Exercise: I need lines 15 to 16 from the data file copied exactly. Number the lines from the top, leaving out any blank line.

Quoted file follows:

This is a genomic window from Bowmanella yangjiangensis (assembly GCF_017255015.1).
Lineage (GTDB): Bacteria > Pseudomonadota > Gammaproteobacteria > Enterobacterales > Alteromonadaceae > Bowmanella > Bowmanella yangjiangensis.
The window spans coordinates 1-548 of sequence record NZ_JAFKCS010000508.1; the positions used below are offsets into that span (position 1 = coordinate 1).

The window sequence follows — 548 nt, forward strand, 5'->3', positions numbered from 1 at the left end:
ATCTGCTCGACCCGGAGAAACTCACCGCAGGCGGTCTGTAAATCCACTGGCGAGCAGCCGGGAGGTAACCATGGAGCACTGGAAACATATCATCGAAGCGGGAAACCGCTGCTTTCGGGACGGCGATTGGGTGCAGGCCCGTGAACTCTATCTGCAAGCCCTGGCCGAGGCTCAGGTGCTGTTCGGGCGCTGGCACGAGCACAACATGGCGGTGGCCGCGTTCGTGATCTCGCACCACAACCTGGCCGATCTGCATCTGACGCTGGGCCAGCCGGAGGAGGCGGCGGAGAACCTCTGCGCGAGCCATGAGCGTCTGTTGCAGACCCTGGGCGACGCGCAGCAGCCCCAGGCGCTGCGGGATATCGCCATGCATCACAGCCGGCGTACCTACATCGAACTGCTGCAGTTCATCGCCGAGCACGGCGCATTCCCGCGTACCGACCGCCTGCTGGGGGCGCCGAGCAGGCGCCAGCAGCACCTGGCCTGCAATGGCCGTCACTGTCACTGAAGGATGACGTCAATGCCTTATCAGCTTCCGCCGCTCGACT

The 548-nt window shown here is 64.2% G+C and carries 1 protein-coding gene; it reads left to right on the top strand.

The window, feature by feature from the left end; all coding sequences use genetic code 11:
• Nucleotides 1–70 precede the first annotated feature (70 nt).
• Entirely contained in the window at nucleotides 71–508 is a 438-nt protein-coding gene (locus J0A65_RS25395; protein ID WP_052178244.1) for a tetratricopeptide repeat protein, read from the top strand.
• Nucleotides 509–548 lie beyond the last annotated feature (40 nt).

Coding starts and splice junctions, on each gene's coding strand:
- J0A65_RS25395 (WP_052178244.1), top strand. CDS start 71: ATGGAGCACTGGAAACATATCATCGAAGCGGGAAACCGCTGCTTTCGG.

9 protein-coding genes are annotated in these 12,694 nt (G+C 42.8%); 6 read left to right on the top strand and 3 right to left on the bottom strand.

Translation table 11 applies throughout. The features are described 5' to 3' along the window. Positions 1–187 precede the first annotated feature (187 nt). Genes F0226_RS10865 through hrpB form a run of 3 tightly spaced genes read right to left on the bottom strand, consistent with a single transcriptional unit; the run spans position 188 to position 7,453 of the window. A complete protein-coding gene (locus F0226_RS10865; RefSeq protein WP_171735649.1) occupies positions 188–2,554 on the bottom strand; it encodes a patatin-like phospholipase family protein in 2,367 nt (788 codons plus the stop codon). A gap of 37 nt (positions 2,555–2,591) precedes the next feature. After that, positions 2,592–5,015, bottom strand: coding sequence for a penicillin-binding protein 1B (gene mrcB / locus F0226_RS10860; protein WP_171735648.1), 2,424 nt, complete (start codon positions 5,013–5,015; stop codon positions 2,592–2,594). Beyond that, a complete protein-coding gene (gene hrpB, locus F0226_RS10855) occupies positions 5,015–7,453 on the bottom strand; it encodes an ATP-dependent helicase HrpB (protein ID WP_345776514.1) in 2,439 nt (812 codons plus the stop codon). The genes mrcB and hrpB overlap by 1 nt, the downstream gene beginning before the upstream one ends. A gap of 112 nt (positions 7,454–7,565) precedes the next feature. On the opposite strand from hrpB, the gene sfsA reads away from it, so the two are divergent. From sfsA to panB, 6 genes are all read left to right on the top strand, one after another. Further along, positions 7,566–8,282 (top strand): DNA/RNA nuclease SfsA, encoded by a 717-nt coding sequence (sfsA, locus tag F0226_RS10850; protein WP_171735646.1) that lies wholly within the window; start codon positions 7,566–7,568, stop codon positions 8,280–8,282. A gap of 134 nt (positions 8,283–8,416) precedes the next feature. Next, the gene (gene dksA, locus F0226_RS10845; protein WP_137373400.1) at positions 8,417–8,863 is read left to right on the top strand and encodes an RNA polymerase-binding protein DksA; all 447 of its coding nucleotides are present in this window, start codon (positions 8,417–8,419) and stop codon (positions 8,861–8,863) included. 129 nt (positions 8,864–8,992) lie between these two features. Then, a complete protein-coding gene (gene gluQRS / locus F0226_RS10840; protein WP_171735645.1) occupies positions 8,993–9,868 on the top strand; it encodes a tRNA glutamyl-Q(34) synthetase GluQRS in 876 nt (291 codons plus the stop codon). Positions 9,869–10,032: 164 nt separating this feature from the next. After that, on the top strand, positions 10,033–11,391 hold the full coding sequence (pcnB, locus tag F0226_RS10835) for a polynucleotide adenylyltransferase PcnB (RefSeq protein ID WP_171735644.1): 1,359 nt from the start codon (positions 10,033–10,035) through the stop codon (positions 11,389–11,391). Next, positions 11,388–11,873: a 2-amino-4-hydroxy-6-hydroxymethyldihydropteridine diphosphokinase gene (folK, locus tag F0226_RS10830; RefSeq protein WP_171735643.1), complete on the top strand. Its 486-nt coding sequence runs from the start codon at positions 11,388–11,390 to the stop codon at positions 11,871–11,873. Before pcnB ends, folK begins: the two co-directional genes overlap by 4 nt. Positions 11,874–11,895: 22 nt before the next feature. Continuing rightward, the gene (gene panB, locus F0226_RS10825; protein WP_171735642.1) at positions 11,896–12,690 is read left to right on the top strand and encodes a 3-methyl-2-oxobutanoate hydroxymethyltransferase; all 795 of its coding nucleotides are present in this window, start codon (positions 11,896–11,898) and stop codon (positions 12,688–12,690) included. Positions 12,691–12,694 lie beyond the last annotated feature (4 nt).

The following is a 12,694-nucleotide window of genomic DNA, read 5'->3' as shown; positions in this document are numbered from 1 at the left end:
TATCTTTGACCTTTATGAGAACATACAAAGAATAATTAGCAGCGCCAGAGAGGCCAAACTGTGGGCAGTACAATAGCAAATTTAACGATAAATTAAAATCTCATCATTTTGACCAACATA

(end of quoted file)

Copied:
The following is a 12,694-nucleotide window of genomic DNA, read 5'->3' as shown; positions in this document are numbered from 1 at the left end:
TATCTTTGACCTTTATGAGAACATACAAAGAATAATTAGCAGCGCCAGAGAGGCCAAACTGTGGGCAGTACAATAGCAAATTTAACGATAAATTAAAATCTCATCATTTTGACCAACATA